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Fall 2004 Issue
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We Need Wilderness to Survive
By John Mace Grunsfeld, Ph.D.
Astronaut/NASA Chief Scientist
Astronaut John Grunsfeld gives a thumbs during one of his flights. “An advantage we enjoy while working in space is that the 350-pound space suits are easy to wear,” he’s said. “There are many times when I’ve wished that my 90-pound backpack full of winter gear was weightless in the mountains as well.”

For some strange reason I feel a sense of freedom donning crampons, grasping an ice ax and heading up a steep slope. Perhaps it is the crunch of the snow or the ability to choose a line with relative independence. Or maybe it’s the ability to traverse terrain that would otherwise be inhospitable to humans.

I seem to have a fascination with places that are difficult or impossible for people to survive in without some supplemental aid, perseverance and skill. There are many similarities in my favorite places. The high and cold, the world of rock, snow and ice, or the vacuum of near-earth orbit aboard the Space Shuttle are some of my favorite places. When I return from these wild places, I feel energized, closer to my friends and family, and better able to cope with the “real world.” As we celebrate this anniversary of the Wilderness Act of 1964, I reflect back on my start in exploration. In 1974 I set off into the Wind River Range in the Bridger Wilderness on a NOLS Wind River Wilderness course. The skills I developed on that NOLS experience have been a catalyst for leadership in my science, astronaut and mountaineering exploits.

A quintessential element of my early experience and those that have followed is the raw nature of the wilderness. Whether in the Wind River Range or standing on the summit of Denali, the pristine natural world provides me with a primordial reference point, a basis for making risk decisions about the conduct of my life, and my understanding of my place in this world.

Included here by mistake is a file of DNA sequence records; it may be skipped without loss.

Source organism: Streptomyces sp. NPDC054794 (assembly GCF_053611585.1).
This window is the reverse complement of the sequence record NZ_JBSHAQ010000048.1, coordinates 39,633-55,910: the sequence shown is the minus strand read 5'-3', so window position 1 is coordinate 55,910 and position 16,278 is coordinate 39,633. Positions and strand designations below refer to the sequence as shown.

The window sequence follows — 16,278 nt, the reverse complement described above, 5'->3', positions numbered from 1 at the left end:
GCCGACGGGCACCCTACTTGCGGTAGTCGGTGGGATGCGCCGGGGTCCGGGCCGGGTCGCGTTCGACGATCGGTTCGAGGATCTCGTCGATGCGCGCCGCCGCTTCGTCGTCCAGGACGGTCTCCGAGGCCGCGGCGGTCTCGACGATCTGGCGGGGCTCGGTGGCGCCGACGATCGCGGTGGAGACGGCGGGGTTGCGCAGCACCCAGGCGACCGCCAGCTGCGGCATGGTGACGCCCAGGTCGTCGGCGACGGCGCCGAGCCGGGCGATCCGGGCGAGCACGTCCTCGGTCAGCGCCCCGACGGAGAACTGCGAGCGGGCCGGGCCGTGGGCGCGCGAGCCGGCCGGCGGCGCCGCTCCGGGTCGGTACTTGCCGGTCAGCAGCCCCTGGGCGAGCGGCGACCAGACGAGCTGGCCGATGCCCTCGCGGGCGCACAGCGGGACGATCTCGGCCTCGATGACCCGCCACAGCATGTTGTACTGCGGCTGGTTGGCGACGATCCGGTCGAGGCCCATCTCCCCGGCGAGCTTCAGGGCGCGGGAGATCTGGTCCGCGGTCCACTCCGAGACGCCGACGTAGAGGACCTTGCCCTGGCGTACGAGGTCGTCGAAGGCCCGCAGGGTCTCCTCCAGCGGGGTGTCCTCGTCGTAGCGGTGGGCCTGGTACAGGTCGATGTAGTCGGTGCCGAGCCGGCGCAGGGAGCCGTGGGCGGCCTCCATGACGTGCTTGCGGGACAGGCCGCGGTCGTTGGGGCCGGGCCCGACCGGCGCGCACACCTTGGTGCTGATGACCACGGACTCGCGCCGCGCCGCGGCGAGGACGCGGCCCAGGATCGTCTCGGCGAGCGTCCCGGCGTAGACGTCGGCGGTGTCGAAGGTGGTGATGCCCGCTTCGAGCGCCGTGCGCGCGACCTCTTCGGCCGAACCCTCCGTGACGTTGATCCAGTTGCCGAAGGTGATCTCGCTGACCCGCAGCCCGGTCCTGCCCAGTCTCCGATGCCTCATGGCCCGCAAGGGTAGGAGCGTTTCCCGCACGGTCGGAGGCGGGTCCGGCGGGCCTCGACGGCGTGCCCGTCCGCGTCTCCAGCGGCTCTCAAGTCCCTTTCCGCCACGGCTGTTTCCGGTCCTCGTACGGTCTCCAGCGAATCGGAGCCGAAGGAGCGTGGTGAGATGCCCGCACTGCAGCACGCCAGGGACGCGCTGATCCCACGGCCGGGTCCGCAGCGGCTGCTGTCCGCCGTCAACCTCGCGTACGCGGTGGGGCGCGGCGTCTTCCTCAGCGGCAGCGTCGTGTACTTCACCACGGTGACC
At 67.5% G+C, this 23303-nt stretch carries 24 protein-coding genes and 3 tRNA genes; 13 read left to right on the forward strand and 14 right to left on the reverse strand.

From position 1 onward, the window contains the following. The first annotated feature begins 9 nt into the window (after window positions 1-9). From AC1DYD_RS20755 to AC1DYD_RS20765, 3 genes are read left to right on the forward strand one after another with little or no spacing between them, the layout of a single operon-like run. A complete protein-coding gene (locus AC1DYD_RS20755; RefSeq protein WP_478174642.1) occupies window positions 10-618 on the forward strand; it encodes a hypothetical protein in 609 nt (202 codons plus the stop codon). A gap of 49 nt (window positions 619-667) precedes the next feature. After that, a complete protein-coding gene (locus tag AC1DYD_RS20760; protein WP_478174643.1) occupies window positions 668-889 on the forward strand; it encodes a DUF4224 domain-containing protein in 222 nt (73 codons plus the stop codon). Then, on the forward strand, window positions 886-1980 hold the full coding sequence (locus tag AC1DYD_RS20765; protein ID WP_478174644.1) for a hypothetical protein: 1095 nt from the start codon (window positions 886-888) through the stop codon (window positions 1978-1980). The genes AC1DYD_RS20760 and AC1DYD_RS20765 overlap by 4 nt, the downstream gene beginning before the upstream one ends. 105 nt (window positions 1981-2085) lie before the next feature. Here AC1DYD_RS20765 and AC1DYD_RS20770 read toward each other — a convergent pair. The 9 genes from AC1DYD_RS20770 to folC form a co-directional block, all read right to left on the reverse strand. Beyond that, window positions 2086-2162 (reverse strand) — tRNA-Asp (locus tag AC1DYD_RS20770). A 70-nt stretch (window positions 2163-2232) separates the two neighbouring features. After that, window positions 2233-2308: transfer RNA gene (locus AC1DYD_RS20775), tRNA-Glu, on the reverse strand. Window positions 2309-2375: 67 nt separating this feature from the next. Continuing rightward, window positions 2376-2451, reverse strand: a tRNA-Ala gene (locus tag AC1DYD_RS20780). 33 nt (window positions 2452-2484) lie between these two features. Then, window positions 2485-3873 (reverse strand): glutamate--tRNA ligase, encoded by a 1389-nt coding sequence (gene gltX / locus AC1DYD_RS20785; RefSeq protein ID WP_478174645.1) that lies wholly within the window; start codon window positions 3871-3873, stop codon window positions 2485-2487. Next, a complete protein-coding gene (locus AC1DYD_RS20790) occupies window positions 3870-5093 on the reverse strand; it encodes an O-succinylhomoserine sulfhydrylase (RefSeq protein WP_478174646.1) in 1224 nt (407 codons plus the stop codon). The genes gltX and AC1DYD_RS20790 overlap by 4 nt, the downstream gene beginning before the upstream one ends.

On my NOLS course, I didn’t consider that the Wilderness Act was protecting that pristine environment. My perspective is very different now. I have had the privilege to see Earth from a viewpoint high above the planet. There is no mistaking the impact that people are having on our environment. Wild places are becoming scarce.

In orbit, I found it remarkable that there are few places left on the planet where you can’t see evidence of people altering the forests, prairies, wetlands, oceans and deserts. From space, the forests of the Pacific Northwest look as if they have some kind of patchy skin disease. The Amazon basin appears to have an infestation of some kind of giant rainforest-consuming pest. Massive open pit mines stick out like beacons of development. Smoke from burn-off of forests or crops can be seen traveling across the oceans.

The pressures on the environment are real, fueled by the basic human desire to survive, an ever increasing human population, and the drive to produce and consume material goods. From space, there are visible areas of wilderness appearing as islands within a sea of modified terra firma.

At least in our solar system, the Earth is unique. Our views of the other planets and the moons of Jupiter and Saturn show a beautiful and varied assortment of environments. On those planets we see no trees, no cacti, no moss or coral reefs, no marmots or ptarmigans.

At a recent NASA symposium entitled “Risk and Exploration: Earth, Sea, and Space” we discussed the benefits and risks inherent in exploration. The consensus view was that the biggest risk of all is not to explore. Dr. Sylvia Earle, a leading American oceanographer, said at the symposium that, “we need wild places for our young people to get out in the natural world, to connect with the world.” I certainly had that experience as a young explorer on my NOLS course, and it changed my life.

In this anniversary year of the Wilderness Act, it is apparent that our natural lands are at a higher risk than ever. The view from space confirms this on a global scale. It is my hope that we can not only continue to protect our wilderness areas, but also influence the preservation of greater tracts of wild places, not just at home, but in a broader context. Only in this way can our children and their children gain a deeper connection to our planet, understand the true spirit of exploration, and, by extension, ensure our survival on and off planet Earth.

John M. Grunsfeld, Ph.D., is a two-time NOLS grad (WRW 6/24/74, ICE 9/1/86) and has been instrumental in creating NOLS-NASA Leadership Expeditions. His experiences in space include flights aboard Endeavour in 1995, Atlantis in 1997, Discovery in 1999 and Columbia in 2002.

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